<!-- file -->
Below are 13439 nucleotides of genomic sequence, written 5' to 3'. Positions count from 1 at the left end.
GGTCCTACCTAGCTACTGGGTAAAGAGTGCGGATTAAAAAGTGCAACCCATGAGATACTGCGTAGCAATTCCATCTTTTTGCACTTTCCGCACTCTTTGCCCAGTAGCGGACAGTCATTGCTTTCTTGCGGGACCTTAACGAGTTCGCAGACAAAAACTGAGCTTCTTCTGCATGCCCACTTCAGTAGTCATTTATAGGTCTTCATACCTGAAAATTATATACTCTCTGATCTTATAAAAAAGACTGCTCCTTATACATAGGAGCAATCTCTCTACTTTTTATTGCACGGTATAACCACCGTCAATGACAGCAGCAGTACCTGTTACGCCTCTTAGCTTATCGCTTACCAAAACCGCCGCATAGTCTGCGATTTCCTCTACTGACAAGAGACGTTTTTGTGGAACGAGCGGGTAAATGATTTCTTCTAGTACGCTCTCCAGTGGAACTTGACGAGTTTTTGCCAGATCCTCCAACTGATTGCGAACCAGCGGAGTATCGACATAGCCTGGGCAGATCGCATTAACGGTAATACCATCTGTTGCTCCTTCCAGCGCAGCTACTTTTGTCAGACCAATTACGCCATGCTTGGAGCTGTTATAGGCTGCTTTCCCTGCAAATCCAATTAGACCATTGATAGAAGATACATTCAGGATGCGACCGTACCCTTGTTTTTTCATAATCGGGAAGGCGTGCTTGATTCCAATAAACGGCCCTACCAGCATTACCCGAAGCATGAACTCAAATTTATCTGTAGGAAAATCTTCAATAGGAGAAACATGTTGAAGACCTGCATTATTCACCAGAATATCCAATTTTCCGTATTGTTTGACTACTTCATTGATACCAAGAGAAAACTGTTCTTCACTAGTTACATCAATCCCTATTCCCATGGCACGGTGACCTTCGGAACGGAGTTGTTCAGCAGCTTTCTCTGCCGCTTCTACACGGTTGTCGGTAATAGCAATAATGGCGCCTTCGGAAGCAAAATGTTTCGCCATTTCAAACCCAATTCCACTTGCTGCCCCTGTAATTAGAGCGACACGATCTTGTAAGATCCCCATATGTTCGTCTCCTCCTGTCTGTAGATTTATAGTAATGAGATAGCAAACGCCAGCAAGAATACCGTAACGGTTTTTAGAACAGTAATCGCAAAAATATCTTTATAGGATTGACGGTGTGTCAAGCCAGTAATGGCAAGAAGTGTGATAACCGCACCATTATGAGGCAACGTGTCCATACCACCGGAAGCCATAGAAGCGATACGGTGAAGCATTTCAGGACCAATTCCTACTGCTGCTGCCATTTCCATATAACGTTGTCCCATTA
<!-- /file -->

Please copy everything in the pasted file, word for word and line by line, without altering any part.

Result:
Below are 13439 nucleotides of genomic sequence, written 5' to 3'. Positions count from 1 at the left end.
GGTCCTACCTAGCTACTGGGTAAAGAGTGCGGATTAAAAAGTGCAACCCATGAGATACTGCGTAGCAATTCCATCTTTTTGCACTTTCCGCACTCTTTGCCCAGTAGCGGACAGTCATTGCTTTCTTGCGGGACCTTAACGAGTTCGCAGACAAAAACTGAGCTTCTTCTGCATGCCCACTTCAGTAGTCATTTATAGGTCTTCATACCTGAAAATTATATACTCTCTGATCTTATAAAAAAGACTGCTCCTTATACATAGGAGCAATCTCTCTACTTTTTATTGCACGGTATAACCACCGTCAATGACAGCAGCAGTACCTGTTACGCCTCTTAGCTTATCGCTTACCAAAACCGCCGCATAGTCTGCGATTTCCTCTACTGACAAGAGACGTTTTTGTGGAACGAGCGGGTAAATGATTTCTTCTAGTACGCTCTCCAGTGGAACTTGACGAGTTTTTGCCAGATCCTCCAACTGATTGCGAACCAGCGGAGTATCGACATAGCCTGGGCAGATCGCATTAACGGTAATACCATCTGTTGCTCCTTCCAGCGCAGCTACTTTTGTCAGACCAATTACGCCATGCTTGGAGCTGTTATAGGCTGCTTTCCCTGCAAATCCAATTAGACCATTGATAGAAGATACATTCAGGATGCGACCGTACCCTTGTTTTTTCATAATCGGGAAGGCGTGCTTGATTCCAATAAACGGCCCTACCAGCATTACCCGAAGCATGAACTCAAATTTATCTGTAGGAAAATCTTCAATAGGAGAAACATGTTGAAGACCTGCATTATTCACCAGAATATCCAATTTTCCGTATTGTTTGACTACTTCATTGATACCAAGAGAAAACTGTTCTTCACTAGTTACATCAATCCCTATTCCCATGGCACGGTGACCTTCGGAACGGAGTTGTTCAGCAGCTTTCTCTGCCGCTTCTACACGGTTGTCGGTAATAGCAATAATGGCGCCTTCGGAAGCAAAATGTTTCGCCATTTCAAACCCAATTCCACTTGCTGCCCCTGTAATTAGAGCGACACGATCTTGTAAGATCCCCATATGTTCGTCTCCTCCTGTCTGTAGATTTATAGTAATGAGATAGCAAACGCCAGCAAGAATACCGTAACGGTTTTTAGAACAGTAATCGCAAAAATATCTTTATAGGATTGACGGTGTGTCAAGCCAGTAATGGCAAGAAGTGTGATAACCGCACCATTATGAGGCAACGTGTCCATACCACCGGAAGCCATAGAAGCGATACGGTGAAGCATTTCAGGACCAATTCCTACTGCTGCTGCCATTTCCATATAACGTTGTCCCATTA